Biotech is also taking a share of the capital, with healthcare and biomedical science startups receiving $148.3m in funding and digital health startups clinching $126.9m, according to ESG data. Investments in biopharma and medtech startups for the year were also sizeable at $21.4m. Experts see a lot of investment potential across these sub-sectors.
Vishal Harnal, partner at 500 Startups, is most excited about the biopharma space. “We will see a number of companies in the cell and gene therapies space as well as small molecules,” he said. Related startups include Lucence, which raised US$20m in a series A round in November 2019 for its product involving less invasive liquid biopsy to help clinicians analyse tumors and make treatment decisions.
Nair, on the other hand, sees interest in new medical devices, such as diagnostic devices, companion diagnostics, health software, and alternatives to drugs as innovations get traction. For instance, EndoMaster which raised $20.5m in 2017, will soon launch a robotic-assisted system that can remove tumours from the intestines and stomach without making incisions.
Hsien-Hui Tong, head of venture investing at SGInnovate, concurred with Nair but added, “Medtech products or services that focus on the users—be it healthcare professionals or patients—instead of only on the technology, which is just the enabler, will continue to win big.”
Tong said that biotech startups’ innovations can be difficult to get off the ground due to challenges unique to the sector, and these are not limited to financial metrics. “Besides the need for ‘patient’ capital, there are various unique technical, structural and cultural barriers that these startups have to overcome. It takes years, not just a few deals, to go through the cycle to get the real experience and make the right judgement calls. This is especially so for the biomedical sector as there are safety and regulatory approvals required at different stages of development as well as rounds of clinical trials to conclude,” he said.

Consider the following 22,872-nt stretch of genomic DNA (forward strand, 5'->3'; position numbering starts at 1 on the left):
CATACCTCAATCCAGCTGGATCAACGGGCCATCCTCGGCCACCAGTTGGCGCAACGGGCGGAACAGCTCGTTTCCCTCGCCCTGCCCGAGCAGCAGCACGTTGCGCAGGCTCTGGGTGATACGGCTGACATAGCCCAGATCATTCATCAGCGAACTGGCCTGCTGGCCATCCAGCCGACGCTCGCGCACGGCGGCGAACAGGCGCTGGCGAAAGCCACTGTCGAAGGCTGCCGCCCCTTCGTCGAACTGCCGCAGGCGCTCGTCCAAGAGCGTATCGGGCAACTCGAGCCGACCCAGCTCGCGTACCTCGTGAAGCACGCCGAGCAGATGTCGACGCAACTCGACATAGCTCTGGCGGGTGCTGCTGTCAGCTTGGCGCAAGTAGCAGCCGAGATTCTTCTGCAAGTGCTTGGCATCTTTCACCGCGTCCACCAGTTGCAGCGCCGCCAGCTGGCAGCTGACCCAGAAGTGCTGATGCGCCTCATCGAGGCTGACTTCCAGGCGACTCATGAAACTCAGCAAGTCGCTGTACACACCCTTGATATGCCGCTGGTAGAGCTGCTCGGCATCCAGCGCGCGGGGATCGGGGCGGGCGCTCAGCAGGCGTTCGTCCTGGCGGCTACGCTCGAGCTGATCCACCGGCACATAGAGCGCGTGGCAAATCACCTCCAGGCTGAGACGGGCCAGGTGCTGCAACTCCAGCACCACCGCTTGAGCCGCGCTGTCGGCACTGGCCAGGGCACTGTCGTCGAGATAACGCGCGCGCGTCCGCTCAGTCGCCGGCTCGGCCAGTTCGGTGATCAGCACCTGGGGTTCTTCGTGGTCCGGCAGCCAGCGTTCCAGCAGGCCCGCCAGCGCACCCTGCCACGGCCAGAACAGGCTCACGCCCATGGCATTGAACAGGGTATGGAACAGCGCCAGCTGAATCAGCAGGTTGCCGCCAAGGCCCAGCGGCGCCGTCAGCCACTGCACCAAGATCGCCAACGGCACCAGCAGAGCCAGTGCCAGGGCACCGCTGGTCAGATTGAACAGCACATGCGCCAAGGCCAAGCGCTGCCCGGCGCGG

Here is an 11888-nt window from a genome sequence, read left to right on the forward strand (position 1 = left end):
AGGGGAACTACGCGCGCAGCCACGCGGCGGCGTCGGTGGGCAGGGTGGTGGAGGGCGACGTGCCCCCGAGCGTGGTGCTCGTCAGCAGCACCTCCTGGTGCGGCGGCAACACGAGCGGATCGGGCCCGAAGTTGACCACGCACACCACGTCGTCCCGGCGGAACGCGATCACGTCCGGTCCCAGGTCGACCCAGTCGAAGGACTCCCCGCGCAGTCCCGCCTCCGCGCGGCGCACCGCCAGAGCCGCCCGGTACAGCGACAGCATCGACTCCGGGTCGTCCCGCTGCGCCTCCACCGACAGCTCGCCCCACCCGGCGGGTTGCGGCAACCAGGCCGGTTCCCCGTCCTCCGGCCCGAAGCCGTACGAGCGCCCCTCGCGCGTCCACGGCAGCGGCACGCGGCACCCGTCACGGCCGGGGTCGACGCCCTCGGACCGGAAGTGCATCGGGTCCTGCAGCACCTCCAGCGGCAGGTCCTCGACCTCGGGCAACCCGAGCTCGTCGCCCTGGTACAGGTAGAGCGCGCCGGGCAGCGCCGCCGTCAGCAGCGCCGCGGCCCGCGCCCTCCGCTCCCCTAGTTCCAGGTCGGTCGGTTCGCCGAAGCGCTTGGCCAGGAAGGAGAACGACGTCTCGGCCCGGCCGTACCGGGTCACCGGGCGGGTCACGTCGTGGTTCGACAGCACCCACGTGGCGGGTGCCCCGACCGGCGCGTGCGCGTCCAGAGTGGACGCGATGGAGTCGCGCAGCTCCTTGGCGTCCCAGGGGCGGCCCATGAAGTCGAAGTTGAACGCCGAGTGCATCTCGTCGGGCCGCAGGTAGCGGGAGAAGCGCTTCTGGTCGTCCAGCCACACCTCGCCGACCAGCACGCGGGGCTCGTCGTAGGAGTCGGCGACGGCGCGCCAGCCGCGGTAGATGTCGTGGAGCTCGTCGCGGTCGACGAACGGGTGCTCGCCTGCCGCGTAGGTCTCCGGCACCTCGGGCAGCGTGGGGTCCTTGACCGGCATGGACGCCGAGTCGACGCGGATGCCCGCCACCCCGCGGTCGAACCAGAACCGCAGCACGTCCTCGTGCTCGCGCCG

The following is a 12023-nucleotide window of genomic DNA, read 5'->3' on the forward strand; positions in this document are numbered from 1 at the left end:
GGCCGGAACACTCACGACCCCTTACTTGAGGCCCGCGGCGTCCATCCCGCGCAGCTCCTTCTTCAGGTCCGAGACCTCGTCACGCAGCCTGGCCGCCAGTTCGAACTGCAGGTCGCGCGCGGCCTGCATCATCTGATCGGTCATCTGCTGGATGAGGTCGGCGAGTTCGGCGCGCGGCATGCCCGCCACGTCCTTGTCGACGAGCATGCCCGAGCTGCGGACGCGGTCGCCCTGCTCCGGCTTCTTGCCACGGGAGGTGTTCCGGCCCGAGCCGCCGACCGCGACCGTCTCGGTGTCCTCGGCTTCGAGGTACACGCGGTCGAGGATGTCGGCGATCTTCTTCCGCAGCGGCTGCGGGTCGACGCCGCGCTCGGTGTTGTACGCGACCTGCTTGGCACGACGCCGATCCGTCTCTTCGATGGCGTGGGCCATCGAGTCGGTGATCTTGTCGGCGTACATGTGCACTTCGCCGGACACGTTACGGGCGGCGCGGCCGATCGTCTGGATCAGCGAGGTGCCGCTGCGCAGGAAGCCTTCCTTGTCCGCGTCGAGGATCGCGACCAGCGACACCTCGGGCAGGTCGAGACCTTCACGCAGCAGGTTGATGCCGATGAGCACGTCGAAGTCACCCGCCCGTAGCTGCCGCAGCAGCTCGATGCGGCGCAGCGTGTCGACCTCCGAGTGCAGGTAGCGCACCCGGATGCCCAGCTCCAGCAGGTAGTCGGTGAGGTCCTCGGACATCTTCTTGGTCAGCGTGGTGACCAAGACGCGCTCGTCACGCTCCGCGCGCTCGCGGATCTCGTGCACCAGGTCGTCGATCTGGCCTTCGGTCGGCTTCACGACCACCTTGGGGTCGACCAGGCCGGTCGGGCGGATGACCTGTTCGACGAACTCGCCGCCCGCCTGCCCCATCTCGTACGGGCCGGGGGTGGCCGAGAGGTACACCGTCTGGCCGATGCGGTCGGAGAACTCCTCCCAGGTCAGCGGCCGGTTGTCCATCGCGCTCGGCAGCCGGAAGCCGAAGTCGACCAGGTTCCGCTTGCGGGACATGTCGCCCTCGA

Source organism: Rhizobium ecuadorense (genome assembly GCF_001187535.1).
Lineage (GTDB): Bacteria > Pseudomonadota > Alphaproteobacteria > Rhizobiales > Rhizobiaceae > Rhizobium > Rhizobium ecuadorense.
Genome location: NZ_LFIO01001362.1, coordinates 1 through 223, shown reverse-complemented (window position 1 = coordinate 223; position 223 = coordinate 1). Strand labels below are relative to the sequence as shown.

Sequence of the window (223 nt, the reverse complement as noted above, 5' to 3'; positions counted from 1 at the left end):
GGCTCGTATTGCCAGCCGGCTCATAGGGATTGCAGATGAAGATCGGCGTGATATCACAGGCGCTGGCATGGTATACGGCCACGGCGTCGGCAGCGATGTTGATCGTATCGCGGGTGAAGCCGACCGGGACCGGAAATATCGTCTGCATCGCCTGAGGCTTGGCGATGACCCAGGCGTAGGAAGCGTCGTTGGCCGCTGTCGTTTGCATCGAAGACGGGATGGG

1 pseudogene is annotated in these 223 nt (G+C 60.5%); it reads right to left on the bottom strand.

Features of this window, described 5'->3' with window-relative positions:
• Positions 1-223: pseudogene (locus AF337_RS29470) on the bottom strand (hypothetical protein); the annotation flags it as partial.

Moreover, there is also a risk that the market may no longer be there when the product is ready to be launched.
Even with the heavy risks, Nair argued that the criticality of funding still drives investments into biotech, Nair said. “It typically takes about 8-10 years to grow a biomedical start-up, and will typically take in the region of US$50m to US$100m to successfully fund such a startup from start to exit. We would emphasise that intellectual property (IP) protection is of paramount importance to healthcare and medical sector startups as companies operating in the field heavily rely on technology, software and brand reputation,” he said.
Do stage and size matter?